Definition of "a posteriori" [a• pos•te•ri•o•ri]

  • Derived by or designating the process of reasoning from facts or particulars to general principles or from effects to causes; inductive; empirical. (adjective)
  • Justified by appeal to experience. (adjective)
  • Knowable from experience. (adjective)
  • Relating to or involving inductive reasoning from particular facts or effects to a general principle (adjective)

American Heritage(R) Dictionary of the English Language, Fifth Edition. Copyright (c) 2011 by Houghton Mifflin Harcourt Publishing Company. Published by Houghton Mifflin Harcourt Publishing Company. All rights reserved.

  • Derived from or requiring evidence for its validation or support; empirical; open to revision (adjective)

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Use "a posteriori" in a sentence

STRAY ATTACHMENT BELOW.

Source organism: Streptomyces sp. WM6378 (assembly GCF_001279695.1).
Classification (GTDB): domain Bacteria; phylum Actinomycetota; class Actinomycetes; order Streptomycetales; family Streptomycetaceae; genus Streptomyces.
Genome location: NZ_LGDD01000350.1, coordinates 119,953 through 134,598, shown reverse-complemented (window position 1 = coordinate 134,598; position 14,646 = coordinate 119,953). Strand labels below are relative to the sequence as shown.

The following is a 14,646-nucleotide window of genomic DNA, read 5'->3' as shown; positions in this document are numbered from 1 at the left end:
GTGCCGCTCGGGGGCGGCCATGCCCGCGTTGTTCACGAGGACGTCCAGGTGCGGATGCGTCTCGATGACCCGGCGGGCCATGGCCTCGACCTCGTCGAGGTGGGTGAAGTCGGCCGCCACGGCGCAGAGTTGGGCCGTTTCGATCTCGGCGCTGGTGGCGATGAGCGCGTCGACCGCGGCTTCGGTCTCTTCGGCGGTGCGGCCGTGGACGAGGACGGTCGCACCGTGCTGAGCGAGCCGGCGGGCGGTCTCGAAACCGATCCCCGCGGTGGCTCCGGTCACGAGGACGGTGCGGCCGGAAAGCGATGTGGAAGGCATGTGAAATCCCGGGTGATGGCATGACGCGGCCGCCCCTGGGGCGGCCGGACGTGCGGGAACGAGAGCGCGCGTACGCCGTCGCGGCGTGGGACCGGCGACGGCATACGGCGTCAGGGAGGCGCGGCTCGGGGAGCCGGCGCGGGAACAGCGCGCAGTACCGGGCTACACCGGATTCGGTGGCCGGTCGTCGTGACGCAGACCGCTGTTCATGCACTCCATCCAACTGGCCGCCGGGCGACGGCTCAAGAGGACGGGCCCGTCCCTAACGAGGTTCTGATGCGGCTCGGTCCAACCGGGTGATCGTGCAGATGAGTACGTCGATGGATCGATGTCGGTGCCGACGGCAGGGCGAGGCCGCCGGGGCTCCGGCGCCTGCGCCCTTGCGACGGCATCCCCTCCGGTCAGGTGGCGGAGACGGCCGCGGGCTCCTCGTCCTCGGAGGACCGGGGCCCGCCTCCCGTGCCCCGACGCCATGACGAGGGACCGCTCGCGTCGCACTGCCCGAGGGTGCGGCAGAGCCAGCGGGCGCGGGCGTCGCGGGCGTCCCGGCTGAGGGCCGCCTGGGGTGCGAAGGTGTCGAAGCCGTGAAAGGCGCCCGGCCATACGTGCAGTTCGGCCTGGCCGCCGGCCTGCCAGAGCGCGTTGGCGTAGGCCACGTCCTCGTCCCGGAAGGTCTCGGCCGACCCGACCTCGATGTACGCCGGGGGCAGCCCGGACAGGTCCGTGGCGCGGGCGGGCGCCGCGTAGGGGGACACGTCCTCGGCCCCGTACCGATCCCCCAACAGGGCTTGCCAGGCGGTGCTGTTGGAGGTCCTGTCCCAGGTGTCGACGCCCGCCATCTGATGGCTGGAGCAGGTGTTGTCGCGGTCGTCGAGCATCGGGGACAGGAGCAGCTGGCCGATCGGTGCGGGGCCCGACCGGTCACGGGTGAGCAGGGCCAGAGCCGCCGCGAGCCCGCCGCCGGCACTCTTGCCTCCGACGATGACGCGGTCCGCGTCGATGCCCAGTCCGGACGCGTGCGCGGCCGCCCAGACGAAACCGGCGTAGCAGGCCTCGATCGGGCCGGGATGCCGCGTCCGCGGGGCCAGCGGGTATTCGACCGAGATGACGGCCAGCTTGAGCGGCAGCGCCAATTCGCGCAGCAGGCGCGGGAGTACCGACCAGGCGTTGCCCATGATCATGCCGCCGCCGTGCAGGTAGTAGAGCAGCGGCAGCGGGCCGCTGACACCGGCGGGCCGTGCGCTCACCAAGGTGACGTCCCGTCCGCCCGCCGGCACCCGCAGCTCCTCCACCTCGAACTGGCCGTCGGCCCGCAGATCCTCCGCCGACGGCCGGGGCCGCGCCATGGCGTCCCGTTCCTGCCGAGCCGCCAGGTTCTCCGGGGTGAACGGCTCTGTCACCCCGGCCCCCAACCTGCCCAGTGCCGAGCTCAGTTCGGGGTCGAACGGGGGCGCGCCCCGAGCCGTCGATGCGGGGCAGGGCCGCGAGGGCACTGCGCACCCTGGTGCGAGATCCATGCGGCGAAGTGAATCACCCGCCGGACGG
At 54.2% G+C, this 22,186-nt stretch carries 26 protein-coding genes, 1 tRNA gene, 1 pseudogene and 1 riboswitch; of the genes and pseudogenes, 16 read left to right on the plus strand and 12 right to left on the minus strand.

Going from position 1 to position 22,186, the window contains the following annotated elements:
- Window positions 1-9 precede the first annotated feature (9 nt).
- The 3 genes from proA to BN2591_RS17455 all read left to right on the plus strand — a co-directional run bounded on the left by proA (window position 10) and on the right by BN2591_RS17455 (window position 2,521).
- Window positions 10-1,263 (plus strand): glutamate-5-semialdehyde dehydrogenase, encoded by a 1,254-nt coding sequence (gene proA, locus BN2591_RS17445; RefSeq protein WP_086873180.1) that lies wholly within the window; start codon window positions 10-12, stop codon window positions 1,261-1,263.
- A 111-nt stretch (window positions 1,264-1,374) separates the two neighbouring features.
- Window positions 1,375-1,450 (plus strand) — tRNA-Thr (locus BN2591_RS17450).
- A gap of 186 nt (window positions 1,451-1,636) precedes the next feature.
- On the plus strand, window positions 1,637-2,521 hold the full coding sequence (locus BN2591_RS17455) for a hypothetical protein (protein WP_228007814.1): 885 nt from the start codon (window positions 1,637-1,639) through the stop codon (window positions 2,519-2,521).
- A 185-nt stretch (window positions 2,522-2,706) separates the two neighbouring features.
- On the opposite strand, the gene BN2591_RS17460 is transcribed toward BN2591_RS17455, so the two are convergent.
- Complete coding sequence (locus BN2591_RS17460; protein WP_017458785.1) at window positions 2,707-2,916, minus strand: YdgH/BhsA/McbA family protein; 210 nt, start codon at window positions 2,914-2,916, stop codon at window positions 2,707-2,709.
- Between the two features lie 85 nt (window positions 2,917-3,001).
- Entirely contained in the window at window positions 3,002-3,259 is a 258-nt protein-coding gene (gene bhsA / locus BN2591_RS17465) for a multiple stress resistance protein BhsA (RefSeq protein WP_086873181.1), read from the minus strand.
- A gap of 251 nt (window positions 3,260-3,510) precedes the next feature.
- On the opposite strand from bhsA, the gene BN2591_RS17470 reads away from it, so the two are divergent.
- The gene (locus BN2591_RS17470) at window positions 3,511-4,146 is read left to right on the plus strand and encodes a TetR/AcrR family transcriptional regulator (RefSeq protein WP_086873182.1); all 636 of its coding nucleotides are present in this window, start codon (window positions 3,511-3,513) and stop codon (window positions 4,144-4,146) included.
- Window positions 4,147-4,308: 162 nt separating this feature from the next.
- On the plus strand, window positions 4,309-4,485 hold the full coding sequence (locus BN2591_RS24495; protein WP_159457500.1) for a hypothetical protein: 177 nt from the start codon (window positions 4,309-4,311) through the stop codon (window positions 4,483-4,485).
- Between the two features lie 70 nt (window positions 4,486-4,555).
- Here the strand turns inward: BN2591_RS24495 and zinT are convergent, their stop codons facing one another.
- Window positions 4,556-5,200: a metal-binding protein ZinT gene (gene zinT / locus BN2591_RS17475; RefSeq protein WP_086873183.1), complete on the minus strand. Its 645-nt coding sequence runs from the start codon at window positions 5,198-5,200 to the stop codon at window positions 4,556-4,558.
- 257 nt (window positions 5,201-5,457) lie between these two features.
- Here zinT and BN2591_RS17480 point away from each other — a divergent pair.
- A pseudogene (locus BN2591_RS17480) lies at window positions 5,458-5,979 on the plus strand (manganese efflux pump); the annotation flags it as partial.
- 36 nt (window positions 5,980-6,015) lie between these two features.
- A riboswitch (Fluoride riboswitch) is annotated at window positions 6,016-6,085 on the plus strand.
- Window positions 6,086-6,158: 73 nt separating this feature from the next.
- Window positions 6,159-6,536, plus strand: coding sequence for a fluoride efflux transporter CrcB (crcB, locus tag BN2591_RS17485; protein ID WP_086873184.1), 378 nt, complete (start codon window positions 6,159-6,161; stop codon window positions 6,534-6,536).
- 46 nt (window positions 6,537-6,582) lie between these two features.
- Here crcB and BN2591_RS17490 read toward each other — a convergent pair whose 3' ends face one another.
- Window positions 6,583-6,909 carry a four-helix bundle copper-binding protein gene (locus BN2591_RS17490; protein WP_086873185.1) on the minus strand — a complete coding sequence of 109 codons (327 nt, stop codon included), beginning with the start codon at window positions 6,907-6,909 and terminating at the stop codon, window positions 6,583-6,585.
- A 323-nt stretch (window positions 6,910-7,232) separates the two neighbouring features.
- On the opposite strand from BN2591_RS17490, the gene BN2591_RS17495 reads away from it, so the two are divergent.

• "I say special training, meaning, that which takes up the subject scientifically, with a priori, and a posteriori evidence: -- of things not seen -- with homiletical and hermaneutical arrangement, and discussion in sermonizing."
  • "But the difficulty is with regard to this preliminary admission, which if challenged -- as it is in fact challenged by Agnostics -- requires to be justified by recurring to the a posteriori argument, i.e. to the inference by way of causality from contingency to self-existence and thence by way of deduction to infinity."
  • "Well, Aries Tottle flourished supreme until the advent of one Hog, surnamed the 'Ettrick Shepherd', who preached an entirely different system, which he called the a posteriori or inductive."